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Phil Willmott

Is this the Most Beautiful Song Andrew Lloyd Webber’s Ever Written?

Love Never Dies Quite some time ago, back in the pre-virus world as we know it, I was auditioning actors for a musical. Not my favourite thing. These are/were long days of trying to be supportive and encouraging to a new person every ten minutes for up to six hours. On a big show, that’s day after day, sometimes for weeks.

On one occasion a guy sang a song, that I didn’t think I’d heard before, which stuck in my head all day. It seemed to me to be a perfect example of how to write a musical theatre tune.

It has a strong, simple melody line the finishes each time with a bold lyrical statement that helps to wedge it in your mind even on first hearing.

The chorus tune is so simple (simplicity is fiendishly difficult to compose) that it bears repeating over and over with varying intensity allowing for a build to a grand climax.

It has a gorgeous use of a key change. I lack the musical vocabulary to describe the “science” of this but basically a key change is when, about two thirds of the way through, just before the “big finish” the notes of the tune shift up a gear usually with a swell of intensity in the accompaniment and the passion of the singer.

Used poorly it sounds cheap, cheesy and desperate on the composer’s part. Used well, as it is here, it sends shivers up the spine of the listener and quickens the heartbeat.

In this case it’s used to dramatic effect but I’ll include a video at the end of this piece in which the genius Richard Rodgers uses it to send spirits soaring.

Anyway back to the song in question.

I googled it and to my surprise discovered it was the opening song of ALW’s LOVE NEVER DIES, his sequel to PHANTOM OF THE OPERA.

Surprised because although I appreciate and admired the composer I don’t usually respond to his work in this visceral way. I’d also seen the show in the West End, gorged on the visuals, but grown bored of the long turgid sections where ALW was aspiring to grand opera. I don’t remember the tunes making much impression on me at all.

So I downloaded the Australian production via iTunes. There is was, that gorgeous opening number, sung by the equally gorgeous Ben Lewis, and I loved it loved it over again.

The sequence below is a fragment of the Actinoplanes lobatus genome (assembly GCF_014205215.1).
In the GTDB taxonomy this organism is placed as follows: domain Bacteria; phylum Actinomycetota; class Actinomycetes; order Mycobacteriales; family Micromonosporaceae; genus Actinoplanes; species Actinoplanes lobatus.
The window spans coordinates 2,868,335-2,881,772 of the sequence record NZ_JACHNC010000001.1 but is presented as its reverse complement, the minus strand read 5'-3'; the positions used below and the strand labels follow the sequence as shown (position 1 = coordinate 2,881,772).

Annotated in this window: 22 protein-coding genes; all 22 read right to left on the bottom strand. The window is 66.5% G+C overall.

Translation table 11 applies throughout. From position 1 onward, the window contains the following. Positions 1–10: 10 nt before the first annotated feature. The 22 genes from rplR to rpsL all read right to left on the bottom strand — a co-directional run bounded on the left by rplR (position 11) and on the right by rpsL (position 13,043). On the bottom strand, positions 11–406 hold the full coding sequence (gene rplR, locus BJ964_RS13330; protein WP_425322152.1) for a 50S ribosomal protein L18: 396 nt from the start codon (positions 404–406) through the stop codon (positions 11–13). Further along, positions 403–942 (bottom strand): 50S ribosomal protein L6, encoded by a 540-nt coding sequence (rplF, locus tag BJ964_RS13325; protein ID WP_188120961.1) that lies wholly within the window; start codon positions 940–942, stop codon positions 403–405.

This weekend you can see the whole Aussie production for free (link below). But to get you started here’s the UK’s LOVE NEVER DIES Phantom, Ramin Karimloo singing that song. TILL I HEAR YOU SING.


(The videographer needed to calm the fk down so I’d recommend listening on head phones with your eyes closed so as not to be distracted)

Here’s the whole show (available free for this weekend only) as enjoyed “down under”. If you watch it this weekend don’t forget to donate to Covid causes via the link.


I'm determined to get to the end of it. I’ve never managed to so far. It’s like the stunning visuals suck the life out of it. To my mind it needs a stripped back, down and dirty production, swathed in shadows and darkness steeped in the feted atmosphere of dark water lapping deep beneath a rusted Coney island pier. I once applied to direct such a production but never got beyond the gatekeepers who shield our most successful composer from such as me.

There is to be a new production, however, lock-down allowing, scheduled to open at Curve, Leicester on Saturday 26 September 2020 where it will play until Saturday 10 October 2020. The show will then play Manchester Opera House from Wednesday 14 to Saturday 24 October 2020.

I wonder if they’ll fix it, allowing the piece to shed its scurrilous nickname “Paint Never Dries”.

The big problem will be overcoming the show’s blindingly obvious fault – there’s no internal tension surrounding the Phantom. In the original we’re kept on tenterhooks awaiting his appearance.

In the sequel lights go down and bang! there he is, and any interest we have as to how and why he’s rematerialized and in what form is immediately dealt with leaving two hours left to find out if Christine’s still in to him.

Finally here’s that song I promised you in which Richard Rodgers with lyricist Lorenz Hart show how key changes can lift a song into orbit, originally from the show UP ON YOUR TOES.